Chenbro had two cases at Computex that took SemiAccurate by surprise. These included a 1U with 24 2.5″ bays and a monster 4U capable of housing more than 1PB of storage.
Yes the 1PB in a single 4U chassis barrier has been broken, actually shattered unless you consider a mere 40TB rounding error. Actually in this case it kind of is but ~4% is still ~4% above the golden number. The chassis in question is the Chenbro RM43596 that officially holds 96 drives in a 4U chassis. It looks like this.
Chenbro’s 1PB+ chassis is a monster
If you are wondering how 96 * 10TB drives equals 1.04PB, the answer is easy, count the drives. The RM43596 has a SAS domain for the 8 rows of 6 drives on each side of the chassis, so 2 domains times 48 10TB drives gets us to .96PB. If you look closely at the center of the beast where the CPUs and DRAM are hidden, you will see 8 additional drive cages presumably to run the host system itself, caching would be more likely on 2.5″ SSDs. In any case those 8 drives bump up the total by a mere, in this case mere, 80TB for a grand total of 1.04PB. In a single 4U rack. Congratulations to Chenbro for breaking this barrier, the first SemiAccurate is aware of.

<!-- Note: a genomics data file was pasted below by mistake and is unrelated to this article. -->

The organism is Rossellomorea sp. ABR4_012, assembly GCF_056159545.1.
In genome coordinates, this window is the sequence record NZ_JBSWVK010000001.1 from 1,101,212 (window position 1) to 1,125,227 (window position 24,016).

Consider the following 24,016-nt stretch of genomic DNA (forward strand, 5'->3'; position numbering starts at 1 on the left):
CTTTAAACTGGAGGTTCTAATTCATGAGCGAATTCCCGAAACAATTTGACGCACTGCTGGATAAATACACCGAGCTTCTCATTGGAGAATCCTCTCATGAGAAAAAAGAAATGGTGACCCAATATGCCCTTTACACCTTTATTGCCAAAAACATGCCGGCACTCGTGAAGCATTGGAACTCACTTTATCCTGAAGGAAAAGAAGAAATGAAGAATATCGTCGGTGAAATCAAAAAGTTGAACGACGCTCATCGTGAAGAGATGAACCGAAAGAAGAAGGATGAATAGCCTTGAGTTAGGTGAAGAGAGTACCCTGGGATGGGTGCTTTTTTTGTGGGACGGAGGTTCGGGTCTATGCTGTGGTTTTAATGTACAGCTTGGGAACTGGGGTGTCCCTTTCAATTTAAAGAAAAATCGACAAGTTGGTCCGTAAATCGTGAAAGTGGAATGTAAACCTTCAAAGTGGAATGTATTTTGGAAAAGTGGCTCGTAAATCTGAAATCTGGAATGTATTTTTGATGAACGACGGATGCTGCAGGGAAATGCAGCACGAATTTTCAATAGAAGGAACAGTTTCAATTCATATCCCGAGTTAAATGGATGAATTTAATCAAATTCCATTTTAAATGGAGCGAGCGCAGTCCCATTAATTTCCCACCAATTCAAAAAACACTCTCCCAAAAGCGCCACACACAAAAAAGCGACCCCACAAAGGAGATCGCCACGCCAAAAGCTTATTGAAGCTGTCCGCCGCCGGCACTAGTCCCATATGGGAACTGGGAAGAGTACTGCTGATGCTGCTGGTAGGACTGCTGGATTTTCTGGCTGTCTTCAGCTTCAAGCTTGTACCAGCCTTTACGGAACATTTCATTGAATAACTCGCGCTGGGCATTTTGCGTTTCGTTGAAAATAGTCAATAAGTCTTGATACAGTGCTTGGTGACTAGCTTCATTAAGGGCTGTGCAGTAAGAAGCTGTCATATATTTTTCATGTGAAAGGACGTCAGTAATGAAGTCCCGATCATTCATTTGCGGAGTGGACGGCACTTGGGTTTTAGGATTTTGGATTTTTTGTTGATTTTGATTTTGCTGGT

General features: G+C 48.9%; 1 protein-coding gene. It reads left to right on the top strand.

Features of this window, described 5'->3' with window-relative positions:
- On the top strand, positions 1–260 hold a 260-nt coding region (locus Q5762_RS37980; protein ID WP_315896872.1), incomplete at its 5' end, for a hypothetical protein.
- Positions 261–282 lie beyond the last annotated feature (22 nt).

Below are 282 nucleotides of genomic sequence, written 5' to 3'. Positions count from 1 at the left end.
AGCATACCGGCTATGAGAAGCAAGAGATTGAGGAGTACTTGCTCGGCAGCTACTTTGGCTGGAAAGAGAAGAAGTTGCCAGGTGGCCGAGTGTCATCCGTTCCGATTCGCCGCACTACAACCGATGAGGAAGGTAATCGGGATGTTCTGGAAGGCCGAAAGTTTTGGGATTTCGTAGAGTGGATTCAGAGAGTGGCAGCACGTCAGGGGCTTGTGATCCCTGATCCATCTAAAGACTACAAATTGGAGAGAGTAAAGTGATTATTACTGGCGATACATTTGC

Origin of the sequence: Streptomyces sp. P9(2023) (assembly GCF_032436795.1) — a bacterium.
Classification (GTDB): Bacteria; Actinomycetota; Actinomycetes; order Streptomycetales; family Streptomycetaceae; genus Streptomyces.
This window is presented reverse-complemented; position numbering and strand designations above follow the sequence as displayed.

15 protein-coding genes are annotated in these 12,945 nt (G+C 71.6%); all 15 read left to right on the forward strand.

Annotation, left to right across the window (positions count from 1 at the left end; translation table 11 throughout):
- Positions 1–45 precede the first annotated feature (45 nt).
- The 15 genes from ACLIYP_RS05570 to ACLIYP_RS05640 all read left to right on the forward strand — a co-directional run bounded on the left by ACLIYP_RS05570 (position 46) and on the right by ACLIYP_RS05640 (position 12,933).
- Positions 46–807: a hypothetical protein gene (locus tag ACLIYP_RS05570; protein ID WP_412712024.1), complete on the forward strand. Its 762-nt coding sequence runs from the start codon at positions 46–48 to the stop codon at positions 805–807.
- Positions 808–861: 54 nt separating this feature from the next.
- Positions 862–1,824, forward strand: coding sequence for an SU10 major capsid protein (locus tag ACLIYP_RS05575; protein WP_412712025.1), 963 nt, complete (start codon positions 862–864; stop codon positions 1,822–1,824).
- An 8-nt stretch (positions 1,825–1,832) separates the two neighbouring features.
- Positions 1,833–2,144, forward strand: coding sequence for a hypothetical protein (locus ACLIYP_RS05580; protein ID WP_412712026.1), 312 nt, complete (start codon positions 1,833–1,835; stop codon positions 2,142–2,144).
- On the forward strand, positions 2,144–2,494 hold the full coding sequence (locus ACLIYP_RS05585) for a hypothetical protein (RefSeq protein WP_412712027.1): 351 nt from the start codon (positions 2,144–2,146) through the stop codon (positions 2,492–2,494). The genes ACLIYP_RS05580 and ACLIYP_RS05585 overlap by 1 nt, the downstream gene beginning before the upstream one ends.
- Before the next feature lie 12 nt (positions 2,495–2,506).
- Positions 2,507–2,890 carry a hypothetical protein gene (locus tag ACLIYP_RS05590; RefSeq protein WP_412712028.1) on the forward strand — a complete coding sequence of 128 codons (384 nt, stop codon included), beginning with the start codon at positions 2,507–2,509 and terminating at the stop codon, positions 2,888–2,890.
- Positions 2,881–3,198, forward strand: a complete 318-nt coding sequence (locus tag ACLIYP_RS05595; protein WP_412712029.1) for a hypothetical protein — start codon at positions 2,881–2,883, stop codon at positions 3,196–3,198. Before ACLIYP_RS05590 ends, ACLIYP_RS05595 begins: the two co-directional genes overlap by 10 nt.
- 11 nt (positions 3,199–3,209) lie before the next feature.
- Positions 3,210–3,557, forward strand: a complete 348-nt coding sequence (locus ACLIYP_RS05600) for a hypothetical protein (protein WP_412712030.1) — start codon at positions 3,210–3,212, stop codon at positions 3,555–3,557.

The first innovation in storage in a while
More technically interesting is the Chenbro RM15334(Viking) chassis designed for flash accelerators and related high performance I/O work. It packs an astounding 24 2.5″ drives in a 1U chassis through the first real innovation SemiAccurate has seen in years in this space, angled drive bays. Before you dismiss this as a real potential step change, think about the last thing in the datacenter storage space you would consider innovative, don’t worry, we’ll wait.
A variant of the angled chassis
OK two hours is enough waiting, if you can’t come up with one by now, we will move on without you. The most impressive bit about the RM15334 is that these 24 7mm SSDs are actually hot-pluggable even with the angles, and those angled adapters are not actually angled connectors, they are at 90 degrees to the backplane so the woes of past attempts are avoided. How do you hot plug these? They slide down the angled part then the blue clips push the drive into the backplane rather than further down the angled bit. Very clever and for the second time in one article, well done Chenbro. Innovation in the datacenter space is far from over.S|A
Latest posts by Charlie Demerjian (see all)
- Intel significantly delays it’s entire server roadmap - Dec 12, 2019
- Intel delays a server product again - Dec 11, 2019
- Intel’s benchmarking antics questioned - Dec 10, 2019
- Qualcomm talks about Snapdragon 765 and 865 modules - Dec 9, 2019
- What is Intel going to be showing at CES 2020? - Dec 9, 2019